Shiva Ahmadi’s delicate watercolours tread a fine line between the ethereal and the terrible, oscillate between the beautiful and the shocking. The Iranian-American artist fuses the ancient tradition of Persian painting with very contemporary themes, the delicate tones of her watercolour and ink works harking back to Persian miniatures in their technique and motifs while depicting modern political events. Ahmadi’s paintings and objects are complex and multi-layered, not to mention violent. These apparently beautiful works are filled with images of terrorism, refugees, global capitalism, and corruption. At first glance, they appear playful, but that only renders them more chilling when their dark sub context reveals itself, the thread of a fantastical perpetrator and ordinary helpless victim running through many.
Shiva Ahmadi. Pump. 2016. Courtesy of the artist and Leila Heller Gallery
As the academic Talinn Grigor writes in her introduction to the accompanying monograph, “Ahmadi’s painterly language transforms monkeys into despots, thrones into bigoted states, bubbles into bombs, paint into blood, and hospitality into global violence.”
The artist was deeply struck by the image of Aylan Kurdi, the three-year-old Syrian refugee whose body was washed up on the shores of the Mediterranean in 2015. Ahmadi channelled her outrage at the tragic unfairness of his death into the new body of work currently on show at Leila Heller Gallery in New York until 22 April. The exhibition’s title, Ascend, plays upon the alliteration of the boy’s name in ancient Arabic, meaning ‘high one’, or ‘to ascend'.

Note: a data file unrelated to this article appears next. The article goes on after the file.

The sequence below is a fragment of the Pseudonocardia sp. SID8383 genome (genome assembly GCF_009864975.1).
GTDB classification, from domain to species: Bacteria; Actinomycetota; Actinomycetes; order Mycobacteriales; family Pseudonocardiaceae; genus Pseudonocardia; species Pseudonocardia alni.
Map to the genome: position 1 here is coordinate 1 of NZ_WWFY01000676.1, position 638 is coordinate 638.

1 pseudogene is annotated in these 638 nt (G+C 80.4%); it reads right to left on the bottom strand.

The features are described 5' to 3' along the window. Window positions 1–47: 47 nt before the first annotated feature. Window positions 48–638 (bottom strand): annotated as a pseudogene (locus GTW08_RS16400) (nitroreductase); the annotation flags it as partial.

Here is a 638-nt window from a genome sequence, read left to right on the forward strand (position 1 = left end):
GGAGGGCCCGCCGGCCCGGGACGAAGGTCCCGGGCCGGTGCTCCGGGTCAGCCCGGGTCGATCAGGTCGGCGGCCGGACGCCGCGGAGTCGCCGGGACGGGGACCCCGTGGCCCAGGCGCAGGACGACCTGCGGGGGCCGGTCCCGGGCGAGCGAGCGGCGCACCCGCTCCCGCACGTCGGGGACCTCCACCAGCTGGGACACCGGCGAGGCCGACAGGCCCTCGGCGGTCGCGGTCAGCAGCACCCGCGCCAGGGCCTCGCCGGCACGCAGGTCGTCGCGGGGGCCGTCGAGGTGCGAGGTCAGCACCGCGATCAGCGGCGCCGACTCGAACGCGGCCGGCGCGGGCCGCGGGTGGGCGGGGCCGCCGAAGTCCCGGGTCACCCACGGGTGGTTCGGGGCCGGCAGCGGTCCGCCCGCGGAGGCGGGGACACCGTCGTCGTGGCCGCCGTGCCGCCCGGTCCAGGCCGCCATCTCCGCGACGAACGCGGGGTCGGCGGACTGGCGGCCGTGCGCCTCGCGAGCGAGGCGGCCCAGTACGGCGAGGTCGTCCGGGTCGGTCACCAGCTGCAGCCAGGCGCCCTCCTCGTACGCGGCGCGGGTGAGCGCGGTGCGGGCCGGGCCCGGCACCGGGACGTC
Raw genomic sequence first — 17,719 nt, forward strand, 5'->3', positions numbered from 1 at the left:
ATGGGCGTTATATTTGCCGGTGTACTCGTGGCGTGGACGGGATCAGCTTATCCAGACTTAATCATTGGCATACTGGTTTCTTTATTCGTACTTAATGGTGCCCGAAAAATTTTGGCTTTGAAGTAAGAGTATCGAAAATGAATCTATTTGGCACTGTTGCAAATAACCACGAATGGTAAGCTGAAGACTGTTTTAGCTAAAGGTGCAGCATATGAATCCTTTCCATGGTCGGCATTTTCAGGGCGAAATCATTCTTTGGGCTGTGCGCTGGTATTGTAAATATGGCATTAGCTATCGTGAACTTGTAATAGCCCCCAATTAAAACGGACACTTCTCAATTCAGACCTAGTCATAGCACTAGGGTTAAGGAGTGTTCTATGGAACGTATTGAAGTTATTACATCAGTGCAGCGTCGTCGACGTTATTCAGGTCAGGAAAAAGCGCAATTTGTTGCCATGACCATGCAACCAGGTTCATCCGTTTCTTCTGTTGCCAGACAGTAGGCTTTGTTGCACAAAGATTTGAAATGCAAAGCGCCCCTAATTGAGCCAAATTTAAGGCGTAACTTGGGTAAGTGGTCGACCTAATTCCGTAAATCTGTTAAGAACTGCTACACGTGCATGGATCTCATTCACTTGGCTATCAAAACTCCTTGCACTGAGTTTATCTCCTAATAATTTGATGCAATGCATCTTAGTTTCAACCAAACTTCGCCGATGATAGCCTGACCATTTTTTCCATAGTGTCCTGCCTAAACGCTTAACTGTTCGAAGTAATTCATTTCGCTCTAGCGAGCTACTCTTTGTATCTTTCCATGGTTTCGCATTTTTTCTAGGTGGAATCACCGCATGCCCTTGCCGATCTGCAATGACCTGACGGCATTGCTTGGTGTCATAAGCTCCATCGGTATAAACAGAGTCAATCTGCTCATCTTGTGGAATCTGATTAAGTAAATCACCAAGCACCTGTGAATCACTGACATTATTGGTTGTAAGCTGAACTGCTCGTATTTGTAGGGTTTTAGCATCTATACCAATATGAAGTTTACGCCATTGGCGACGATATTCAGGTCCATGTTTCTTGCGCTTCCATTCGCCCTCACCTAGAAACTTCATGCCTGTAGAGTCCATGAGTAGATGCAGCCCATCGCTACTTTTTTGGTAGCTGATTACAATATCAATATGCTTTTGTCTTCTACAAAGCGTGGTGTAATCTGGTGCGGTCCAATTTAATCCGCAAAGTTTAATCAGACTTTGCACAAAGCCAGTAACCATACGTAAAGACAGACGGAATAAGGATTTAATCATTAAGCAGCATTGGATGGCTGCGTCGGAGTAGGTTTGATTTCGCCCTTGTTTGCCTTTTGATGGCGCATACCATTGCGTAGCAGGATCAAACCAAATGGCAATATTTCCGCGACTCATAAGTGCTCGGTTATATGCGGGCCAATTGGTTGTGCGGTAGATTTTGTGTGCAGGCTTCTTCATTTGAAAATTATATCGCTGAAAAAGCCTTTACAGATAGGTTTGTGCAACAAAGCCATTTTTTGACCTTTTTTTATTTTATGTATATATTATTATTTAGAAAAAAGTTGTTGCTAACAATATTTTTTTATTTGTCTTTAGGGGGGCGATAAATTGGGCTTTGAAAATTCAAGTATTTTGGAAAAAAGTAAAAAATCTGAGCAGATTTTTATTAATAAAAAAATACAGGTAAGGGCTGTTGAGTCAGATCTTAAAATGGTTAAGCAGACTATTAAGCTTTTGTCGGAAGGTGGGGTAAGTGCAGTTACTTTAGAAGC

Shiva Ahmadi. The Knot. 2016. Courtesy of the artist and Leila Heller Gallery
Ahmadi may take a leaf from the Persian miniature tradition stylistically, but these latest watercolours, The Mesh, The Wall and The Knot, are vast. In the last, a vast 40 by 60 inch watercolour and ink on paper, figures float across a background, a figure sits upon a golden throne, a symbol reminiscent of both traditional Iranian hospitality and autocratic rule. Faceless attendants hold ambiguous objects in tribute (are they bombs or balloons?) and look up to a winged figure holding a little boy, a narrative explored further in Ascend, an accompanying short animation with sound.
Alongside these watercolours, perhaps most provocative are the metal objects made from commercial pressure cookers, powerfully symbolic of homemade terrorist weapons, acid-etched with verses from the Quran traditionally recited by the dying. Again, beauty and violence combined, not reconciled by their juxtaposition, but sharpened.
Shiva Ahmadi: Ascend runs until 22 April at Leila Heller New York. For more details see leilahellergallery.com